Depending on the type of production, a distinction is made between roll-forged twist drills (HSS-R drills) and twist drills with a ground drill point (HSS-G drills). A HSS-G drill is ground from the solid material. HSS-G drills enable higher accuracy and more precise working with lower tolerances than HSS-R drills.
Gühring tools for special applications
Gühring’s portfolio includes a variety of different drilling tools. This also includes step drills, centre drills and countersinking drills, which are outlined in more detail below.
What step drills does Gühring offer?
HSS step drill / Gühring step drill
Gühring manufactures high-quality step drills from high-speed steel (HSS). This high-alloy tool steel has high wear resistance and ensures precise and cost-saving drilling.
Gühring offers numerous steel drills in different versions. A distinction is mainly made here between the two centring forms D and DR in accordance with DIN 332. In addition to the standard option “bright” surface, there is also the option of surface treatment “steam-treated” for wear-reduced drilling. Gühring step drills are available with cylindrical shanks and Morse tapers for clamping into standard drill chucks.
Why step drilling?
Step drills are often used in metalworking for drilling screw head counterbores and tapped core holes with counterbores. They are also suitable for stepped holes with high surface finish qualities.
With a step drill, several machining steps can be combined in one and bores with two or three diameters can be drilled in a single operation which saves on tools. A major advantage of the step drill compared to drills is the saving of operations and tools.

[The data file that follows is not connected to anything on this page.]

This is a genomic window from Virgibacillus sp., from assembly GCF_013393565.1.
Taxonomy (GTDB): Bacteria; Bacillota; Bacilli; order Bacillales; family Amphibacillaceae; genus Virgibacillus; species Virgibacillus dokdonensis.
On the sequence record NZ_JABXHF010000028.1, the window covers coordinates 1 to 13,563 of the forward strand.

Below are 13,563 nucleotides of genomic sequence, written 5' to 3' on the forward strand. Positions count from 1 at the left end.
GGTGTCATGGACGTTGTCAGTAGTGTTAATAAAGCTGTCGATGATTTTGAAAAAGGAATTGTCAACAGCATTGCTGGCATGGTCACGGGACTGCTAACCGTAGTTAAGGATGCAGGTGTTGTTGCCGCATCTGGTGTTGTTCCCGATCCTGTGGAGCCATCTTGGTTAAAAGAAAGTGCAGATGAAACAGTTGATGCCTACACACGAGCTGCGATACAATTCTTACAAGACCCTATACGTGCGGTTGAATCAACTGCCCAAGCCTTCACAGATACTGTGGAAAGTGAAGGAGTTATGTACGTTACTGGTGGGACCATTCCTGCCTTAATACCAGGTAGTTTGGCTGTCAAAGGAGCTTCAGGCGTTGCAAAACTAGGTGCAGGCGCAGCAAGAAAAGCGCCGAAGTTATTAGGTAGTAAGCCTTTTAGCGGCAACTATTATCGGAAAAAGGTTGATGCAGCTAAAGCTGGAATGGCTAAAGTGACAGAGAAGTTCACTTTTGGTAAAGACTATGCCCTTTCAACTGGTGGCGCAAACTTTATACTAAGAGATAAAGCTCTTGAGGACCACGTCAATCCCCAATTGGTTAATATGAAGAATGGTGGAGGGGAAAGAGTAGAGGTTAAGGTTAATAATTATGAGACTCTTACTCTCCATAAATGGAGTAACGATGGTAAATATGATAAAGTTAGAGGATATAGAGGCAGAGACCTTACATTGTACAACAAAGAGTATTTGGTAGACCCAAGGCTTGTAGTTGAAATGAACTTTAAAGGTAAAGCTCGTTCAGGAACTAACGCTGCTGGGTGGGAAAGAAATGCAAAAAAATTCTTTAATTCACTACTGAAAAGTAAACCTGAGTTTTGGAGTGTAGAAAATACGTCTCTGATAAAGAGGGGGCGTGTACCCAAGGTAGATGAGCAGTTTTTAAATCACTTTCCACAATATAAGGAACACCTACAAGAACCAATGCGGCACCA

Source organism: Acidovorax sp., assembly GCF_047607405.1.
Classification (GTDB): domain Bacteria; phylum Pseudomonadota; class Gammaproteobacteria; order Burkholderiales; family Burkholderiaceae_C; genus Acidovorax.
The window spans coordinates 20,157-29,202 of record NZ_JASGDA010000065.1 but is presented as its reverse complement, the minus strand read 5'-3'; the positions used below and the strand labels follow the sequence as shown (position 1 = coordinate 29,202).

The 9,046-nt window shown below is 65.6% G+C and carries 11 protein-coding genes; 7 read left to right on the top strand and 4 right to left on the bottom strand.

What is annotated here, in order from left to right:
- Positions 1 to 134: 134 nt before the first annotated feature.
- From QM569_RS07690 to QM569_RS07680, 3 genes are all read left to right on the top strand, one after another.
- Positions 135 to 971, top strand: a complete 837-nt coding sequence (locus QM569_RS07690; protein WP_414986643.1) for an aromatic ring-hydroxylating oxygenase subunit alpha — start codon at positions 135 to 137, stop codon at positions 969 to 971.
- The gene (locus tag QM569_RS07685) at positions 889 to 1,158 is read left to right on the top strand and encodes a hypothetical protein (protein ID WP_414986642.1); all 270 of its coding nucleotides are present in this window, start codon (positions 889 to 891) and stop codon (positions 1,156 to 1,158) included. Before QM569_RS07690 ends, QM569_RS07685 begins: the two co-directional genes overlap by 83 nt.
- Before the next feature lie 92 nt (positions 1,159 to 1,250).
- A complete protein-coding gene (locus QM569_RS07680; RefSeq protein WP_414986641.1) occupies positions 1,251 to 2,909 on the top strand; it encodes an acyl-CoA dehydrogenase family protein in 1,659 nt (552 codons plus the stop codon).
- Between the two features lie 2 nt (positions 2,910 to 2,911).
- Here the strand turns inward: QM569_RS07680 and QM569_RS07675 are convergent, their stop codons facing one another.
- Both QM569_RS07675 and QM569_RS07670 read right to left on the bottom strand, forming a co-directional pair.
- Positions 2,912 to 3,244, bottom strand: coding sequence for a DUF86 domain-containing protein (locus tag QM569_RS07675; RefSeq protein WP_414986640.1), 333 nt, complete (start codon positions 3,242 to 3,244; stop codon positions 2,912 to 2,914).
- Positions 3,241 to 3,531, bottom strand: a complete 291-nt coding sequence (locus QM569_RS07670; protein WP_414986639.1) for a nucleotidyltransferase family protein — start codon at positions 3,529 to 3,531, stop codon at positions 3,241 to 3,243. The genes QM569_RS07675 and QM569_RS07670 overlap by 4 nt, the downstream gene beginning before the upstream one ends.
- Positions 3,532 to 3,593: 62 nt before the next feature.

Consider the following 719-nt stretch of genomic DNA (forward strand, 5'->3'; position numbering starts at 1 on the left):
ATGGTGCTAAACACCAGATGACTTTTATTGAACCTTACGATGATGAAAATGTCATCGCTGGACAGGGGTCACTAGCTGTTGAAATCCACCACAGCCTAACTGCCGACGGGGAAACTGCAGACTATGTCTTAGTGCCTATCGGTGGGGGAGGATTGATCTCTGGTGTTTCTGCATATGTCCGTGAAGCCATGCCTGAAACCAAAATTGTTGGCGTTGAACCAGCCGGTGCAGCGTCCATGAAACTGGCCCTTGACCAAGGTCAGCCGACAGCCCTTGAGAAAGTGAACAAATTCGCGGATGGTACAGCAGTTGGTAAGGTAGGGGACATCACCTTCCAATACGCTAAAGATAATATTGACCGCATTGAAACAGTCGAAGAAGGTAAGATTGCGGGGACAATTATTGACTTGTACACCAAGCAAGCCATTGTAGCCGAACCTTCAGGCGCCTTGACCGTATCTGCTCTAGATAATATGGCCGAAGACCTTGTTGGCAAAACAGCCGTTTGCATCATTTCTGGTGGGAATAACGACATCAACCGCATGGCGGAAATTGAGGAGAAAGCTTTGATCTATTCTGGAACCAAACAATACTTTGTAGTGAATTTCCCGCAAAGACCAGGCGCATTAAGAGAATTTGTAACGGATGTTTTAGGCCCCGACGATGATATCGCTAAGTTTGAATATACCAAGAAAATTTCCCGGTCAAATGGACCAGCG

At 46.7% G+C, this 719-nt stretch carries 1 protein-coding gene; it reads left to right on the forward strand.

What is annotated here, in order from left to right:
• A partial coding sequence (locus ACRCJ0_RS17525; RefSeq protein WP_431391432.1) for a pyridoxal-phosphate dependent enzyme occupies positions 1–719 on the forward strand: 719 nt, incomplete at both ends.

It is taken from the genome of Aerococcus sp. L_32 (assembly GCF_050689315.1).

What are centre drills?
Centre drills are profile drills which create locating holes for turning or grinding between centres. Centre drills are often made of high-speed steel (HSS). The geometry of these drills is characterised by the short projection length and the stepped profile. At the front, the additional centring point, which also forms the nominal diameter of the tool, ensures a high centring in the bore.
How does a centre drill work?
The locating holes have high accuracy requirements. The centre drill can reduce the runout of the drill with its short tool length and small centring point for better positioning accuracy.
What are countersinking drills?
Countersinking is used to deburr bores, i.e. the sharp protrusion on the surface of the workpiece is removed. Screw heads are also countersunk with a countersink. Countersinking drills usually have a countersink angle of 60, 75, 90 or 180 degrees. They are available with or without guide pins. Typically, countersinks have three or more cutting edges.
What countersinking drills are available?
Countersinking tools are divided into:
- Flat countersinks or face countersinks
- Profile countersinks
Core drill: What is a core drill?
Core drills are used to enlarge pre-drilled, punched or cast holes to the desired finished dimension. Core drills can also be used to improve out-of-roundness, misalignment or surface defects in the drilled hole. Core drills therefore optimise the initial bore. If the hole is then to be machined with a reamer, core drills ensure the necessary size.
Gühring core drills
Gühring offers a wide range of core drill tools for machining different materials, with Gühring core drills designed as type N. The type N cutting wedge is versatile due to its helix angle of approx. 30°.
Micro drilling tools
Microprocessing is becoming increasingly important in all industries, from medical technology to the high-tech industry. Drilling is a key part of this. The smaller the components become, the higher the demands on the precision, repeatability and cost-effectiveness of the process.
Solid carbide ExclusiveLine micro-precision drills
also with internal cooling